The government did not guarantee money-market funds to stem the losses of investors in the Reserve Primary Fund; rather, it did so because the breaking of the buck set off a panic. The announcement of losses at the Reserve Primary Fund didn’t “raise the specter of bank-style runs” at other funds: It caused such runs to occur. About $310 billion was withdrawn from prime money-market funds during the week of September 15, 2008, according to the President’s Working Group Report cited above. It is reasonable to say that investors should not have withdrawn so much money at once simply because the Reserve Primary Fund had broken the buck, but the fact is that they did, and the government had no choice but to guarantee the funds. And as noted above, that guarantee worked to stop the run.

Mr. Calabria does his arguments no favors by distorting the circumstances surrounding prior government interventions in the financial system. A serious argument against such interventions needs to grapple honestly with these circumstances.

Jeremy Senderowicz

Attorney, Dechert LLP

New York

The views expressed above are not necessarily

those of the firm or any of its clients.

#page#Mark Calabria replies: Mr. Senderowicz claims to have identified “errors” in my piece. None of these are factual errors. They are differences of opinion and misunderstandings of the points I made.

In my discussion of the Treasury’s Exchange Stabilization Fund (ESF), I explained how the ESF was the vehicle for the government’s backing of the mutual-fund industry. Mr. Senderowicz points out that Congress has since banned the use of the ESF for backing mutual funds. I take no solace in this, however, because the ESF may still be used to back everyone else. My piece was not simply about ending bailouts of mutual funds; it was about ending all bailouts. Mr. Senderowicz confuses the example for the principle.

Mr. Senderowicz goes on to repeat the oft-heard claim that Dodd-Frank ends bailouts. But it is only once a financial institution is in receivership — that is, placed under the control of the government — that it has to be liquidated and that no taxpayer funds may be used for its benefit. Institutions that have not been placed in receivership may still receive assistance.

Further, one would think the recent experience with Fannie Mae would help Mr. Senderowicz and others understand the limitations of receivership. Fannie Mae is a prime candidate for placement in receivership — imposing an orderly liquidation would protect taxpayers — but this has yet to happen. Also, under Dodd-Frank’s liquidation authority, creditors may still be rescued, so long as the financial-services industry is required to foot the bill. While an improvement over the taxpayer’s footing the bill, this is still a bailout.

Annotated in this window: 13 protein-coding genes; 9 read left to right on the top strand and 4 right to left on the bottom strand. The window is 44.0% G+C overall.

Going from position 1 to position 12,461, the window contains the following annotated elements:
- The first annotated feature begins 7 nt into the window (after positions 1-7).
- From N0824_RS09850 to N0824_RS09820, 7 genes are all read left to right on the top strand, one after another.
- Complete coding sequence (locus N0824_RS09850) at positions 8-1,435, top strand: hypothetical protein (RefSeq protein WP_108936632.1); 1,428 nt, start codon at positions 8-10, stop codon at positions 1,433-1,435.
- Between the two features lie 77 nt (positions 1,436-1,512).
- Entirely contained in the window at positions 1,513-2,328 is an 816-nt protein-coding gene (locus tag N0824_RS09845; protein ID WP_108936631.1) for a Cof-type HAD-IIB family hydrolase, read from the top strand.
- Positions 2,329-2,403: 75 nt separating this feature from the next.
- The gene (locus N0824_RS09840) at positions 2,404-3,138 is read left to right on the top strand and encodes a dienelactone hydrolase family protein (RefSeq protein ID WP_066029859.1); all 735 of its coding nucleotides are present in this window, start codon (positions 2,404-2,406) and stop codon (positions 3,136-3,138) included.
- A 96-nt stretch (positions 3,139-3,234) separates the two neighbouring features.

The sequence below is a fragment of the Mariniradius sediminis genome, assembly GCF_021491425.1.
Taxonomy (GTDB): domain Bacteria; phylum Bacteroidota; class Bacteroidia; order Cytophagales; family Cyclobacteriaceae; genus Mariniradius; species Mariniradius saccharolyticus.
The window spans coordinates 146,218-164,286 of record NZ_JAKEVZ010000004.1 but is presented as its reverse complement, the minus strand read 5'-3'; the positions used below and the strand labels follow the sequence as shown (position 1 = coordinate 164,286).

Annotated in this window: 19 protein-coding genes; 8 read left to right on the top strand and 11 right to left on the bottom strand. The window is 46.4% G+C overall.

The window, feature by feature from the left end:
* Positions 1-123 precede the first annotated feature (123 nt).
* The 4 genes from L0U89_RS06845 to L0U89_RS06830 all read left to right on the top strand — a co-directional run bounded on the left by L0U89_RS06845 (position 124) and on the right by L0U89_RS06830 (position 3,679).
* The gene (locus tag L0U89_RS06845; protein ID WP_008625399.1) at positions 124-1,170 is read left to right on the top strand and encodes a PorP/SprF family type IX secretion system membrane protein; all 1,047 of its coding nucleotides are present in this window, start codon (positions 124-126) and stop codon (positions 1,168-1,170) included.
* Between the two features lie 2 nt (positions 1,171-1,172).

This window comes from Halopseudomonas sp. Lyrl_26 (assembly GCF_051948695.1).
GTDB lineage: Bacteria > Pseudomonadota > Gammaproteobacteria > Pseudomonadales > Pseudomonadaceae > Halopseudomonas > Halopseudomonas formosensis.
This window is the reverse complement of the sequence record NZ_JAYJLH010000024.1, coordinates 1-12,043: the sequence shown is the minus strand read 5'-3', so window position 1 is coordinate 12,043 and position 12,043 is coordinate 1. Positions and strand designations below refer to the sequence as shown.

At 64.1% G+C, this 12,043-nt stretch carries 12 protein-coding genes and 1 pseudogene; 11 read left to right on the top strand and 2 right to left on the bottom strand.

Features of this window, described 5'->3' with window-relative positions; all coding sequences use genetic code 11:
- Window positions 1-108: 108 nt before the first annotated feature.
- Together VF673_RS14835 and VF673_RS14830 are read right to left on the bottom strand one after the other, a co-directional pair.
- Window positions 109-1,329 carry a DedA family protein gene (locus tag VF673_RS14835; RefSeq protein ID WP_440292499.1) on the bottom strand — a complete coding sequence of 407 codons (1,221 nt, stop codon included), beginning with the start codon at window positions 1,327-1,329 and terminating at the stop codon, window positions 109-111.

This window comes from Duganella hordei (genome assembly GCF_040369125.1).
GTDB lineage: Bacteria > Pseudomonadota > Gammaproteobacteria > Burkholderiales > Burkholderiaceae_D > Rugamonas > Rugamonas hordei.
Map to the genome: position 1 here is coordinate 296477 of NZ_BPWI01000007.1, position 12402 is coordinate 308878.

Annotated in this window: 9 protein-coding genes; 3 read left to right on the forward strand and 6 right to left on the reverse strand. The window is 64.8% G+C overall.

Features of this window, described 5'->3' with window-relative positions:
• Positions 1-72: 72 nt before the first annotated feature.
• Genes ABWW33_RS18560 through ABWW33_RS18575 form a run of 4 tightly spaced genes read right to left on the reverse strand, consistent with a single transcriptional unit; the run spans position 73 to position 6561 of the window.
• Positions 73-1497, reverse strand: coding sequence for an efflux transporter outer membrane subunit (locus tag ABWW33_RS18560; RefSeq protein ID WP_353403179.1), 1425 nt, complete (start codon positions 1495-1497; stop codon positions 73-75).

Mr. Senderowicz claims that Dodd-Frank ended the Fed’s practice of picking winners and losers under its 13.3 powers; now, he says, the Fed must offer lending facilities to entire classes of institutions. In my seven years on Capitol Hill, I have read many a provision of law that was drafted to be “generally available” but in reality would affect only one entity. As a practicing lawyer, Mr. Senderowicz must recognize how easy it would be for the Fed to craft “generally available” assistance that in truth was targeted at only one firm — and regardless, generally available bailouts are still bailouts. Yes, they are less unfair, but the moral hazard created is the same, if not worse.

In discussing events surrounding the fund Primary Reserve, Mr. Senderowicz again misunderstands my point. I never claimed the rescue was only of Primary Reserve. The point was, as he says, to stop a perceived panic. Yet as data released by the Investors Company Institute demonstrate, investors were shifting funds within the industry in the immediate aftermath of Primary Reserve’s breaking the buck — this is hardly evidence of a run. One man’s run is another’s market discipline; to say that my argument is based on an “error” is disingenuous at best.

In trying to split hairs, Mr. Senderowicz misses the overall point of the piece.


The color key to the graph accompanying Kevin A. Hassett’s article “The Progressive U.S. Tax Code” (January 28) contained an editing error: Green and blue were transposed.

Members of the National Review editorial and operational teams are included under the umbrella “NR Staff.”